While the lithium battery could be enhanced with graphene and nanotechnology, and others like the aluminum-air battery (one reason I went to work at the Lawrence Livermore National Laboratory in the 70's was to pursue this option)  or organic flow battery (left, Michael Aziz at Harvard) have now and then showed promise, it is possible that some version of the lithium battery will remain dominant for a long time to come.  And the U.S. has no commanding patents in this field and no lithium on our lands.

Now if Musk's researchers can perfect a direct methanol fuel cell (DMFC) for vehicles and capture all the commercial patents, then I would be lot more optimistic about the future of Tesla.  Storage volume and weight compared, a fuel cell car should be able to go two to three times further than one powered by any battery.   While hydrogen will be too expensive as the fuel, the only liquid fuel cell with any efficiency will use methanol, and bio-methanol produced much more cheaply than ethanol from biomass has a lot to offer.  There already is a working DMFC, but the Toshiba micro version (right) is only for portable applications.  The U.S. Department of Energy was largely prevented by the farm lobby to do much with the DMFC because the priority fuel was ethanol.

There was a more recent announcement about a powerwall for home use, but all reviews show that the system from Tesla will be too expensive.  Even Forbes reported:  Why Tesla's Powerwall Is Just Another Toy For Rich Green People.  Batteries would make solar/wind electricity a lot more prominent, but the current and expected technologies are not ready for prime time.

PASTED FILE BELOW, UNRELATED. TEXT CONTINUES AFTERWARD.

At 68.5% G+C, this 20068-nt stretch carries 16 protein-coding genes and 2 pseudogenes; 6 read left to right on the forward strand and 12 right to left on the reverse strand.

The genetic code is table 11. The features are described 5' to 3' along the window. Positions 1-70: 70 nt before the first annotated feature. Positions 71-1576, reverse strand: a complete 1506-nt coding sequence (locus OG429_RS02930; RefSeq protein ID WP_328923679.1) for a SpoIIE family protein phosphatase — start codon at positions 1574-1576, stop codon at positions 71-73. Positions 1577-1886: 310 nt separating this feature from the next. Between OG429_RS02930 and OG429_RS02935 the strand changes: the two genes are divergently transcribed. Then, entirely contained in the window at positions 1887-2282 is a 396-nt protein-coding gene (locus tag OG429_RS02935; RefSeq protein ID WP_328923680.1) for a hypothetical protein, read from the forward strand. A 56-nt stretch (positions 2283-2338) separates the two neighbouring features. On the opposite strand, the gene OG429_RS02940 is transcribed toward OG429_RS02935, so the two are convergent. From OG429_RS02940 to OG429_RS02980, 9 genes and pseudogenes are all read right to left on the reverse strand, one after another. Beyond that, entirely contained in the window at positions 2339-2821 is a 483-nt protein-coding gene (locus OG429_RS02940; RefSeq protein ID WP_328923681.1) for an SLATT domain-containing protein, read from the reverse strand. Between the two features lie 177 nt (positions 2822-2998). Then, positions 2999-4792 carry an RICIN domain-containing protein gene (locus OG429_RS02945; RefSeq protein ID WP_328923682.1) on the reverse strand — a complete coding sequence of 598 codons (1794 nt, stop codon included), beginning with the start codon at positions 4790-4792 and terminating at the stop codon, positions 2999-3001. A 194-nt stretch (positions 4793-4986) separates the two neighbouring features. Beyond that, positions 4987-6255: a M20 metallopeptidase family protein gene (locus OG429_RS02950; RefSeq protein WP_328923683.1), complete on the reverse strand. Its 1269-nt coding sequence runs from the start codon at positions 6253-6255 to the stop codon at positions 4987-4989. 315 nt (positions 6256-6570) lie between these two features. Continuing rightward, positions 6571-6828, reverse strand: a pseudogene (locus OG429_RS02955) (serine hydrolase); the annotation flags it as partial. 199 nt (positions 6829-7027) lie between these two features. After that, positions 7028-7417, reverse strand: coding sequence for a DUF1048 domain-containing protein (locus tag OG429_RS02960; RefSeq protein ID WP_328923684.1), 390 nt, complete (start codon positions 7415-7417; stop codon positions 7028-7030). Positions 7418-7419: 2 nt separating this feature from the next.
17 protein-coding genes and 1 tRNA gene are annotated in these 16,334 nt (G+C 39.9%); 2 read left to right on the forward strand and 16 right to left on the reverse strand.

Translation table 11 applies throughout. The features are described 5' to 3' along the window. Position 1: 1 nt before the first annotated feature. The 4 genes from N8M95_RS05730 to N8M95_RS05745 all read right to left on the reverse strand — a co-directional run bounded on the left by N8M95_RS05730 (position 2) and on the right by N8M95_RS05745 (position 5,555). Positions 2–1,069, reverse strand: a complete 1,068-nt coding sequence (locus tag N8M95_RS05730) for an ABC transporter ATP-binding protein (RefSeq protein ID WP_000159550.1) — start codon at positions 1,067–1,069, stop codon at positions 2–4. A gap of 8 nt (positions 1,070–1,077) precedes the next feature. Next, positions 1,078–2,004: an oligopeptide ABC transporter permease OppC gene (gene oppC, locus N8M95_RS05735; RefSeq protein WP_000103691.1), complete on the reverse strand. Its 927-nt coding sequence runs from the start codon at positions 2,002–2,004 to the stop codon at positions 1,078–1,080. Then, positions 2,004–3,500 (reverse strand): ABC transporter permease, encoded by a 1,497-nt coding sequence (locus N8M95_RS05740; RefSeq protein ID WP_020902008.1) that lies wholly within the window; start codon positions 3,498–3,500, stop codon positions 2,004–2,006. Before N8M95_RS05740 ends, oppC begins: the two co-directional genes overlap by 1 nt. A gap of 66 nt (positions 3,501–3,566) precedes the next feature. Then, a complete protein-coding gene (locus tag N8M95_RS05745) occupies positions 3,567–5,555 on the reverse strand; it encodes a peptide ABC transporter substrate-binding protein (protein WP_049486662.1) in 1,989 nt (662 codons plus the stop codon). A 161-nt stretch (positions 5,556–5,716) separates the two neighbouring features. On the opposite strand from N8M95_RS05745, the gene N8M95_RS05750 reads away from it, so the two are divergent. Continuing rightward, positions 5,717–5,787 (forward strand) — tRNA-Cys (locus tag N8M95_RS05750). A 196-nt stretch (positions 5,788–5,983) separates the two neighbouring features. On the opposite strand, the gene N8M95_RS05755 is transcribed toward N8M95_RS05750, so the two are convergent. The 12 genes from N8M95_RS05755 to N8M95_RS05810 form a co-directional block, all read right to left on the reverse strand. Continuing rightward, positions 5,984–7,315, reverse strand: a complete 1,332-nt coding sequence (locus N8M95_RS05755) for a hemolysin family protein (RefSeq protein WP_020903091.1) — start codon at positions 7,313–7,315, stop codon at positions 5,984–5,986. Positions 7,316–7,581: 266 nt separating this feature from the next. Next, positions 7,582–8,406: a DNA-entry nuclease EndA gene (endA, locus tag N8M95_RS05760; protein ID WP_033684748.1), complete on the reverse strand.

I should add that the #2 non-fiction book on the New York Times bestseller list is Elon Musk.  There must be a dozen books about him, but the popular version is by Ashlee Vance.  The kindle edition sells for $12.  According to the NYT:

Since the death of Steve Jobs in 2011, only one Silicon Valley titan seems to carry a similar air of dark mystique. This would be Elon Musk, currently the C.E.O. of the rocket company SpaceX as well as the electric-car company Tesla Motors. The 43-year-old Musk is also chairman of SolarCity, the largest American solar power installation company.

Thus, Elon Musk is rich and famous.  People admire his success.  His efforts to develop cleaner transport and storage options are commendable, in fact, laudatory.  But I suggest that he could have chosen a more progressive path.  For one, a colony on Mars is way too premature.  He is too far ahead of his time on this adventure.  I can think blue sky because I am a professor.  But he is an entrepreneur.  The next economy frontier is not outer space, but the ocean around us.

There is today no billionaire with a futuristic ocean legacy.  Elon Musk would be ideal as the face and spirit of the Blue Revolution.  Just one percent of the $150 billion International Space Station could result by the Year 2020 in the Pacific International Ocean Station (although I prefer Pacific Ocean International Station, or POI-Station), a floating research and industrial park to develop marine biomass plantations and next generation fisheries, remediate climate warming, prevent the formation of hurricanes and produce a cornucopia of other sustainable products in harmony with the marine environment.  For details:

  • The Ultimate Ocean Ranch

  • Blue Revolution

  • Finally, here is a 20-minute presentation I made  on the above subject to The Seasteading Institute in San Francisco.

    David Block of the Florida Solar Energy Center sent me a link to Musk's latest shareholder gathering.  Interesting reading, but, certainly, naively far-fetched about his Mars dreams.


    Hurricane Blanca is beginning to weaken, and will make landfall over Baja tomorrow as a tropical storm.

    The first tropical cyclone of the season popped out in the Indian Ocean, and current projections show strengthening into a cyclone, then a path right into the Gulf of Oman, which should affect oil shipments:


    No comments: